It's a case of next year or bust when the Canberra Raiders and Manly Sea Eagles meet with the NRL on Thursday to find out whether a proposed fixture in China goes ahead in 2014.
Both clubs and their respective sponsors - Huawei and Kaspersky - are pushing for the historic game, but concede it won't happen at all if it is put on the backburner.
The major sticking points centre around who will underwrite the fixture, the length of the agreement and concerns for the welfare of players who have to back up in representative games the following week.
The annual costs of staging the game are about $1.5 million, but Huawei director of corporate and public affairs Jeremy Mitchell said it was imperative the NRL approved the proposal or risk missing an enormous opportunity.
''It definitely has to happen next year,'' Mitchell said. ''We've been openly disappointed they [the NRL] have come on board late, but they have hired the consultants so they understand the full potential. Kaspersky, Huawei, the Raiders and Manly have done everything they can, now it's up to the NRL to see how committed they are.''
Huawei and Kaspersky will take on the majority of the risk if the game delivers a financial loss.
They are hoping the NRL recognises the immense benefits of taking the game to the most populated country in the world.
Manly has proposed moving its round eight home game - pencilled in for Sunday, April 27, against the Raiders at Brookvale Oval - to the Chinese city of Shenzhen.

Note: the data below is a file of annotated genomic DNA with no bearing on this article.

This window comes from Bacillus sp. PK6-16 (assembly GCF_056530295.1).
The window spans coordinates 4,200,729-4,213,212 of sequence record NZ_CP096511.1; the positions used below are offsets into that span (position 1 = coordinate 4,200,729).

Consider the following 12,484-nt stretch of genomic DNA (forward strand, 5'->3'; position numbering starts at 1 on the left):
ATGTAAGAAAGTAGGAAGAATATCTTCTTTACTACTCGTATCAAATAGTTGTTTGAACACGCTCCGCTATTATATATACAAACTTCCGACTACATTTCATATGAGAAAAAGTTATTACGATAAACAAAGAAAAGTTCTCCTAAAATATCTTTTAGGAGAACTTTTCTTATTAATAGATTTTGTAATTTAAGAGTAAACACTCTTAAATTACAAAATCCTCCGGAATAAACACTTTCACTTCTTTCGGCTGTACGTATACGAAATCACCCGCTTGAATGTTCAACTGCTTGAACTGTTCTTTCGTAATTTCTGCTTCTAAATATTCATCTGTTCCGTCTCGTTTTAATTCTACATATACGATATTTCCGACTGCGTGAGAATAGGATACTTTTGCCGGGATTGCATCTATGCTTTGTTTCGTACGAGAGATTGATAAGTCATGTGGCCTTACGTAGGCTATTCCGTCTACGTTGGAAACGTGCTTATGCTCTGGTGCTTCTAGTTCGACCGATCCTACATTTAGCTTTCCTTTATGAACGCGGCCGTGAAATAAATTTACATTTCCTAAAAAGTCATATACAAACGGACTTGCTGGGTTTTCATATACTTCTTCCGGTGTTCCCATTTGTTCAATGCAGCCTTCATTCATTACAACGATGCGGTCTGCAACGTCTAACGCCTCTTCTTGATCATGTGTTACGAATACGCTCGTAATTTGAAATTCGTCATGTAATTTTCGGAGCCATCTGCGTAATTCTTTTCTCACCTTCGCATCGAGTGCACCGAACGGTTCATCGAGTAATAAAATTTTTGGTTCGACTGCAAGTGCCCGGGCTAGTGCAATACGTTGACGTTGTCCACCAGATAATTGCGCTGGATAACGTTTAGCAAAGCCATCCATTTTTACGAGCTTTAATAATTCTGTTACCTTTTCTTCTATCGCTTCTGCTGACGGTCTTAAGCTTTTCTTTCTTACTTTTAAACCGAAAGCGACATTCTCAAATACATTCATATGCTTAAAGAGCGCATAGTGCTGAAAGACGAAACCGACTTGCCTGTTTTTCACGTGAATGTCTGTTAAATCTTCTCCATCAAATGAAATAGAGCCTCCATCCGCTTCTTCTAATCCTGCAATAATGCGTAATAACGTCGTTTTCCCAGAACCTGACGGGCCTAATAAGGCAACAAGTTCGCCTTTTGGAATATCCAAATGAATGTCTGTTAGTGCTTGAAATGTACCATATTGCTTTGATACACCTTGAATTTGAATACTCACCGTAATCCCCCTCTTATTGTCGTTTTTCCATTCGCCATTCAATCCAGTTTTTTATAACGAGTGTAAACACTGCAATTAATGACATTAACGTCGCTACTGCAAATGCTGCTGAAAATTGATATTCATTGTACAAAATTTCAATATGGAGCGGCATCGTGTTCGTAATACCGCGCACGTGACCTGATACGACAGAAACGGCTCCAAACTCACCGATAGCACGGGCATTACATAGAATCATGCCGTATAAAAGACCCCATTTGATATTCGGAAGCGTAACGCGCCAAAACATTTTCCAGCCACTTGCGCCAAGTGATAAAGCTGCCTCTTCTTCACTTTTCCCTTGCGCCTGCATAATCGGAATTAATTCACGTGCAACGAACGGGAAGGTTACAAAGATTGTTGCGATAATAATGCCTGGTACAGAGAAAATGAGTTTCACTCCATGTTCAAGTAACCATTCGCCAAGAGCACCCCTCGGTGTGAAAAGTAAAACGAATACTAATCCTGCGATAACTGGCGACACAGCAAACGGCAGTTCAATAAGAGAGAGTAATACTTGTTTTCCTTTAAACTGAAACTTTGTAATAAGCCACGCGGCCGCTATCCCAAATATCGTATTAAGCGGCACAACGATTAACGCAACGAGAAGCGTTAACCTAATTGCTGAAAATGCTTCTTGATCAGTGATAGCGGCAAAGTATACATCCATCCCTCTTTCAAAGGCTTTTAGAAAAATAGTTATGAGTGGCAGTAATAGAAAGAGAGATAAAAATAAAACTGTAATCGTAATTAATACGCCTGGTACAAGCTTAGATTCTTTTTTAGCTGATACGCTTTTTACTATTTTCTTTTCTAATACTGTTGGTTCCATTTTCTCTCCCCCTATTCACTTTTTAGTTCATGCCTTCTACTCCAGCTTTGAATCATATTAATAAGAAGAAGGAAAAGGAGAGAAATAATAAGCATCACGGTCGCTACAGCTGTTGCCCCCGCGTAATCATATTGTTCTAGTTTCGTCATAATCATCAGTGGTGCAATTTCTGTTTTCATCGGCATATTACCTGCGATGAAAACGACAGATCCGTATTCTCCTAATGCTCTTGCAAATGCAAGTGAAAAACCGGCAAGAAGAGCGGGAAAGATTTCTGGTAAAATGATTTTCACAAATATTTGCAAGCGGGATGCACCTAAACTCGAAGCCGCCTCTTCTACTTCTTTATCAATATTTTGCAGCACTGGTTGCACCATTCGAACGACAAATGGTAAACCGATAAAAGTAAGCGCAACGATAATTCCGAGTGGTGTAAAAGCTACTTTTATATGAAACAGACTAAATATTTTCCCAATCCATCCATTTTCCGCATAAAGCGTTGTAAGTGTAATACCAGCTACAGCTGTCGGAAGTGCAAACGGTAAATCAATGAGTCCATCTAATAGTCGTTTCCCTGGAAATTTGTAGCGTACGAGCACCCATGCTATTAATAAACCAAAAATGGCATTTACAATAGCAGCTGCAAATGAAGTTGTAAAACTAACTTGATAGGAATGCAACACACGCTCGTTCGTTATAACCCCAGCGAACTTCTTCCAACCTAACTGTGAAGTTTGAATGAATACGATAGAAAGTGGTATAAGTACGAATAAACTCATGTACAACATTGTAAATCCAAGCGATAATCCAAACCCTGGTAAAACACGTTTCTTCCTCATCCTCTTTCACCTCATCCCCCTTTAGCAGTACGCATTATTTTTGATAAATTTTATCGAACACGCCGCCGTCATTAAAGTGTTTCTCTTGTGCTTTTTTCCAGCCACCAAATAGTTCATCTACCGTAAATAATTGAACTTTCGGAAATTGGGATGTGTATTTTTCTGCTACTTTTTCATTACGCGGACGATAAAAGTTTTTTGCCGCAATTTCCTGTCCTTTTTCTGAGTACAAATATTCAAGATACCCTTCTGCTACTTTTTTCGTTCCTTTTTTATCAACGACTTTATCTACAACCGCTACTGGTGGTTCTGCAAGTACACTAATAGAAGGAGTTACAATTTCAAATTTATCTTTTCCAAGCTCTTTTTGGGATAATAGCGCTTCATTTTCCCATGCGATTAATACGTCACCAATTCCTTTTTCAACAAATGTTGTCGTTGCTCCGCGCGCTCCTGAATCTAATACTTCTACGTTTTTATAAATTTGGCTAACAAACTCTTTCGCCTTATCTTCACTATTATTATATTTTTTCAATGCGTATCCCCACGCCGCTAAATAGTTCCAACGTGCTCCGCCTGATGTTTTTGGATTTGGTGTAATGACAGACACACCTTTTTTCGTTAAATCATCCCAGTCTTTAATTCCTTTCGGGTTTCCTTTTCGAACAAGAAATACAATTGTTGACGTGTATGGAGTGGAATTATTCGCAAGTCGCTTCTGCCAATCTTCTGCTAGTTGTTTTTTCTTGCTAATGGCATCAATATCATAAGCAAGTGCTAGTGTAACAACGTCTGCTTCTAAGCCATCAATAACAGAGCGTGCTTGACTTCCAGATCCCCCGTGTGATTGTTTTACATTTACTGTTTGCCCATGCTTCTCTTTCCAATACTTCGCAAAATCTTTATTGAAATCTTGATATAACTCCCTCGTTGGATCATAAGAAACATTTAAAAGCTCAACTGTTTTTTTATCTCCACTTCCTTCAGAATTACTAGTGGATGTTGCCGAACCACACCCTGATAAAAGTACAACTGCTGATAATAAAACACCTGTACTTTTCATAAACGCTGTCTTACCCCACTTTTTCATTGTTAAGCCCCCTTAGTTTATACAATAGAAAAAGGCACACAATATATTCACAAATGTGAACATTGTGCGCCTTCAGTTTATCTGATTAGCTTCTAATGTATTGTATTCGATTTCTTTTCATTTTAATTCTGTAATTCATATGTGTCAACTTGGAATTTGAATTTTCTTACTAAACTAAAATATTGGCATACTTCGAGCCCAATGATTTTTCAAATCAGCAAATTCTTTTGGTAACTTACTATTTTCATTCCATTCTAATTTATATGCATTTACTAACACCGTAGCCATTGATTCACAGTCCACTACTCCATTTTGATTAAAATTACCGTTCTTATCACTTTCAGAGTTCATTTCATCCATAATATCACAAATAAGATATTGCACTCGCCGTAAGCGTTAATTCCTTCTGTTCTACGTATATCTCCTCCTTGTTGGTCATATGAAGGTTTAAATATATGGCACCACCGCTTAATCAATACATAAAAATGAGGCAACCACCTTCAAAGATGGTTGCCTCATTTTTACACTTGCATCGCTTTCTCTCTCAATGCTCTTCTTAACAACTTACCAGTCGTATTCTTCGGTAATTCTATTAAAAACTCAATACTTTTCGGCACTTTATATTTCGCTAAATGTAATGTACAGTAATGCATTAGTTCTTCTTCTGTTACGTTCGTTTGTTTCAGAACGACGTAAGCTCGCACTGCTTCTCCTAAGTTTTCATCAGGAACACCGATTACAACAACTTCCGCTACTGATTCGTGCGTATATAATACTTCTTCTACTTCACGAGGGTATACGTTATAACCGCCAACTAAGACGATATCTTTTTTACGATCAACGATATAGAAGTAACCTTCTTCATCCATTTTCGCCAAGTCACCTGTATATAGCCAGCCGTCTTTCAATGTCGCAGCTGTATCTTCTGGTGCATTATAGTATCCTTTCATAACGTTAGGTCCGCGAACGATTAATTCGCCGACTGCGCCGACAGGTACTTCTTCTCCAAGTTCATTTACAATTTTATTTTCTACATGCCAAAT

The match has been allocated to Fox Sports and the pay-TV provider would need to approve a change if Channel Nine wants to broadcast the first game played outside of Australia or New Zealand for premiership points.
The Raiders and Manly have proposed a two-year agreement with an option for 2016, while it's understood the NRL wants a three-year deal.
Another issue is the burden on players selected for representative fixtures - the Australia v New Zealand Test match, on Friday, May 2, and also the City v Country game, on Sunday, May 4.
To get back from Shenzhen, the teams will need to travel an hour by bus to either Guangzhou or Hong Kong followed by a nine-hour flight to Sydney.
The NRL appointed Tom Parker as an independent consultant to perform an analysis of the project.
Parker is a director at Red Tape Consulting, a firm based in China that specialises in strategic advice, market research and business matching in the Chinese market.
Huawei and Kaspersky have been working on the proposal for the past two years.